Sample Preparation

To test materials, sample strips of an appropriate width and length, and uniform thickness should be prepared. For materials testing, size and shape of samples are stipulated in relevant standards and samples may be bought ready cut, or a cutting template can be bought. Pre-assembled components should be prepared in such a manner that they will be readily gripped in the correct orientation.

Grip Selection

Appropriate grips should be selected that will exert a uniform stress across the whole width of the test piece. In order to achieve this, care must be taken to ensure that the gripping fixtures and the test sample are accurately aligned with the strain axis. Mecmesin offer a comprehensive range of versatile grips and accessories with a variety of clamping actions, including those which close automatically as the tension increases (e.g. a wedge or pneumatic grip), and those which are clamped shut manually prior to commencement of the test (e.g. a vice grip). Selection of appropriate, high quality accessories will minimise the risk of sample slippage or premature failure at the jaw face. For the disassembly force of a joint, Mecmesin offer a range of fixturing designed to accommodate a wide variety of awkwardly shaped samples.

Performing the test

The load should be applied at a uniform travel rate until the required parameter has been determined (e.g.; tensile strength at break; total elongation of material at set force, etc). The crosshead speed should be sufficiently slow to capture a complete tensile profile of the material, but sufficiently fast to complete the desired number of repeat tests within a reasonable timeframe. Mecmesin’s comprehensive range of semi, and fully automated electronic test frames guarantee that the force is applied precisely, which, when accompanied with high capture rate electronics, ensure the tensile profile of the material/component is accurately recorded. Bear in mind that to test the elongation of a particularly stretchy material, you will require a test frame with a sufficiently long travel to effect the required elongation distance, such as the MultiTest 5-x, the MultiTest 5-i, or if required, a larger, twin column Mecmesin test frame. Sufficient repeat test should be performed to assure adherence to relevant standards or internal procedures, and to ensure statistical significance of results and observed trends.


From simple test stand and gauge combinations up to fully automated systems powered by Emperor®, Mecmesin test machines offer varying grades of sophistication for collection, presentation, interrogation and export of results.

Typical Applications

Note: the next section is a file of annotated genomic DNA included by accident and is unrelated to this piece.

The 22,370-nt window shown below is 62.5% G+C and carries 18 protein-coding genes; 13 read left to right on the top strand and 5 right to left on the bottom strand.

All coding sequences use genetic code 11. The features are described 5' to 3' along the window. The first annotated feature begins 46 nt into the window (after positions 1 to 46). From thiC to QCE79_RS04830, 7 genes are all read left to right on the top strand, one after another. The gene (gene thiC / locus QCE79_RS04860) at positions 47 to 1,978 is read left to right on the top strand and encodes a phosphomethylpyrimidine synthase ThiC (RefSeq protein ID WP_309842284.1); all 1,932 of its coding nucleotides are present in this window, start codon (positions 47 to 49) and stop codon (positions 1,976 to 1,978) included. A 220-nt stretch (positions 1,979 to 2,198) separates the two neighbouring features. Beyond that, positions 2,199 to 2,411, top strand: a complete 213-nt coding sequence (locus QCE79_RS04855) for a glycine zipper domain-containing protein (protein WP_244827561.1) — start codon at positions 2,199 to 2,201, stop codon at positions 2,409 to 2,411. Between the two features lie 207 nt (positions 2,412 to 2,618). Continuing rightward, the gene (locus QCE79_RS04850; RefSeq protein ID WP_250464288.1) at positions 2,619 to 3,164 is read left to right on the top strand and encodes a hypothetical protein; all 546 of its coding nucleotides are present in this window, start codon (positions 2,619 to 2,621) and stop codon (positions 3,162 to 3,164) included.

• Quality assessment through tensile testing of interior fittings including: Airbags, carpets, dash, electrical harness (incl. Crimped terminals pulloff force), handles, laminated trim, mirrors, seals and seatbelts and handbrake lever.
  • Quality assessment through tensile testing of exteriors fittings including: Bumpers moulding and trim, door and window seals, emblems and number plates, mirrors, mud flaps, damper springs.

Electrical & Electronics

  • Connector withdrawal force
  • Pull-off forces of crimped, welded or soldered electrical contacts
  • Component-to-PCB pull-off force
  • PCB material tensile strength

Safety, Health, Fitness and Leisure

  • Tensile testing of safety support netting
  • Ergonomic risk evaluations
  • Elastic properties of racquet strings
  • Medical Applications & Devices

    • Hypodermic needle-to-hub retention force
    • Tensile strength and elongation at break of medical tubing, bandages, dressings and tapes
    • Joint strength of IV connector fittings
    • Suture-to-needle crimp pull out test
    • Tensile strength of suture material and knotting
    • Joint strength and material elongation of respiratory masks
    • Elongation and tensile strength of examination gloves
    • Mechanical strength of orthopaedic implant components

    Packages and Packaging Materials

    • Force associated with opening snap-caps, pop-caps and other pushpull closures
    • Elongation of plastic packaging materials

    Pharmaceutical Products and Packaging

    • Pull off force of phial and capsule caps

    Plastics, Rubbers and Elastomers

    • Joint strength of interlocking plastic components
    • Assessment of material tensile properties

    Textile Industry

    • `Pull-off` characteristics of buttons, stitched-on decorations, pressstuds, poppers, zip fasteners, hook-and-loop fasteners
    • Strength testing of vulnerable seams

    Paper and Board

    • Openability of card and paper based packaging
    • Folding characteristics of boxes and cartons
    • Force to separate multi-part documents
    • Durability of documents